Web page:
So, I’ve been thinking, drinking and reading since my last post and have run across some interesting material to continue our ponderance.
Here’s a straight-on opinion from wine guru Bob Pepi, who also happens to be a consulting winemaker for Goosecross: “The best wines begin in the vineyard culminating in the single most important decision the winemaker can make, when to pick.”
There was a short, interesting article about the significance of yeast selection in physorg.com “Our research clearly shows that the yeast strains used during alcoholic fermentation play a significant role in determining the colour, aroma, mouthfeel and overall flavour of Shiraz,” according to Associate Professor Skurray of University of Western Sydney. “…different strains of yeast can produce different wine smells, such as blackberry and plum, or black pepper and other spice aromas.” While we’re on the subject, why is it that almost every time you read an article on wine research, it’s being done by the Aussies?
And the August issue of Wine Business Monthly had an in-depth article on choosing the best yeast for Chardonnay. Along with advice about vigor, alcohol tolerance and good choices for barrel vs. tank fermentation they made recommendations about which yeasts would bring out the fruity or floral or give the wine a better mouthfeel.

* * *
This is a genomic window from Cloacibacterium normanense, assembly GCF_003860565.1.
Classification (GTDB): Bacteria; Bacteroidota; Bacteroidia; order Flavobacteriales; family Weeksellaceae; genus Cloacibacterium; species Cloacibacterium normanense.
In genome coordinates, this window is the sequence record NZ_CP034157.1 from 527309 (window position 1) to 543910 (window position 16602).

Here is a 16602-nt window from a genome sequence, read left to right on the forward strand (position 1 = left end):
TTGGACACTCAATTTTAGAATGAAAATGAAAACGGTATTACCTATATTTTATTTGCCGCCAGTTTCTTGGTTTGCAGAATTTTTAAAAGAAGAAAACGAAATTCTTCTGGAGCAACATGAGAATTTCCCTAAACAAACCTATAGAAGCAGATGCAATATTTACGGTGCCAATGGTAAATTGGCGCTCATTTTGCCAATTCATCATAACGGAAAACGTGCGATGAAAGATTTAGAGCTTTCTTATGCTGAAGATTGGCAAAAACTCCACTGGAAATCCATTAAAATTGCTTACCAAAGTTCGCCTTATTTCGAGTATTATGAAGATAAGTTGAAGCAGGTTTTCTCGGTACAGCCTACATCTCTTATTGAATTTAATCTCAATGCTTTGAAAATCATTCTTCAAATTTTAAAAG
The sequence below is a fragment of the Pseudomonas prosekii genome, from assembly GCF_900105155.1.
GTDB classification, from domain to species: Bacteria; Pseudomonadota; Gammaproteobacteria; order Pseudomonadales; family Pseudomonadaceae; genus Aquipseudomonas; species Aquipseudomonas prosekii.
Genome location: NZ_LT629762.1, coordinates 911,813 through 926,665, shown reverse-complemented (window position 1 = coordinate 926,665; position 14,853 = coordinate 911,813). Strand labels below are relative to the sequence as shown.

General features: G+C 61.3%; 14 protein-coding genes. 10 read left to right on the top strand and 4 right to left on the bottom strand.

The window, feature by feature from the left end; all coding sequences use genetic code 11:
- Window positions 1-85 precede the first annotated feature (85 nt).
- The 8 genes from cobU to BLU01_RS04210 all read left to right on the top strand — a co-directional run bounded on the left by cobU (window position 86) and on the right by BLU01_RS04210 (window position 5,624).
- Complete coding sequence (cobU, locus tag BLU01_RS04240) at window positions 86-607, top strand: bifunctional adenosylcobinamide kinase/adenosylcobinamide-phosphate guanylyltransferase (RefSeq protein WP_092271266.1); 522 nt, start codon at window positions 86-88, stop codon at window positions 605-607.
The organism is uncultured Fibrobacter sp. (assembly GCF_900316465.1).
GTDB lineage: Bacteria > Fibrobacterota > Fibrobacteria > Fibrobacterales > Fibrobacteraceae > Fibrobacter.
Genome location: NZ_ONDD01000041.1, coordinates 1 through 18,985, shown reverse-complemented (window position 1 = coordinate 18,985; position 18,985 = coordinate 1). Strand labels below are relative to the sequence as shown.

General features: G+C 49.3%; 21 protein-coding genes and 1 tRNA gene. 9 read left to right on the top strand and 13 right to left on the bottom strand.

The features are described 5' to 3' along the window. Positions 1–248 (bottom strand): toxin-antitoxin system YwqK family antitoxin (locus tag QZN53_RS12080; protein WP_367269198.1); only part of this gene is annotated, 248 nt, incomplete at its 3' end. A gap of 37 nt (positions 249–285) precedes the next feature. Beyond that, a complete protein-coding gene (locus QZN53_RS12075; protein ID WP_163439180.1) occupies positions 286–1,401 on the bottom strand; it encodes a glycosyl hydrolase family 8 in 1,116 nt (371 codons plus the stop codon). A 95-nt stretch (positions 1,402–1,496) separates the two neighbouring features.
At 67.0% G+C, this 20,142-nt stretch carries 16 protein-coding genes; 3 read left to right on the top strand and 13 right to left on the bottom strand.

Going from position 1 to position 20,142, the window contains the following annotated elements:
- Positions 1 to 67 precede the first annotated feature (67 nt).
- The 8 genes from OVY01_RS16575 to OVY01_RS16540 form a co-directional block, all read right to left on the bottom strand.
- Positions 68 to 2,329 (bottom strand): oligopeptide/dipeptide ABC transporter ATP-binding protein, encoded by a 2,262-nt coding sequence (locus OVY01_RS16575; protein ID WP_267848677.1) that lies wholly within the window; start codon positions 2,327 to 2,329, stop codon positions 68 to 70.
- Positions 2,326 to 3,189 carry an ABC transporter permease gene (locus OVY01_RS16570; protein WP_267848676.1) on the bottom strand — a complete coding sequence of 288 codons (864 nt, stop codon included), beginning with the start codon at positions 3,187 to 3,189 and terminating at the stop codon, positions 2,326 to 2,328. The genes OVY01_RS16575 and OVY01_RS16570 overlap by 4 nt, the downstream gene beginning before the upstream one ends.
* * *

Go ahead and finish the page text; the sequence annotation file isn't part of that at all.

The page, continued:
Then, there was this fascinating article by Lance Cutler, again in Wine Business Monthly, on barrel profiling and how it can influence whether your wine shows more coconut or coffee bean or tobacco. He contends that “Aside from grapes themselves, nothing influences the aroma and flavor of wine as much as oak barrels.” He may be in for a debate with the yeast producers.
So, we’ve got terroir, picking at the right time, selecting the right yeast vs. wild fermentation, matching the barrels to the wine in the best possible way…anyone else care to weigh in?
In the industry we love to say “When you’ve got great fruit, get out of the way” and talk about being non-interventionist and all that. And it’s certainly true that you don’t want to over manipulate great fruit any more than you should over work the buttery dough for pie crust. But it matters whether you sort. It matters how you crush, if you cold-soak and what press you use and when. It matters whether you pump-over and aerate or punch down. Blending REALLY matters. These and the other myriad decisions along the way make the difference between a wine that’s pleasant and a wine you remember for years to come. So, maybe our friend in Provence had a good point. During the intense discussion about terroir that’s taken place over the last several years perhaps we’ve lost sight of the indelible impact the winemaker makes. Jon Bonne’s assertion that house style trumps terroir when it comes to sparkling wine was a good reminder. Terroir can take you only so far. People, in concert with nature, make great wine.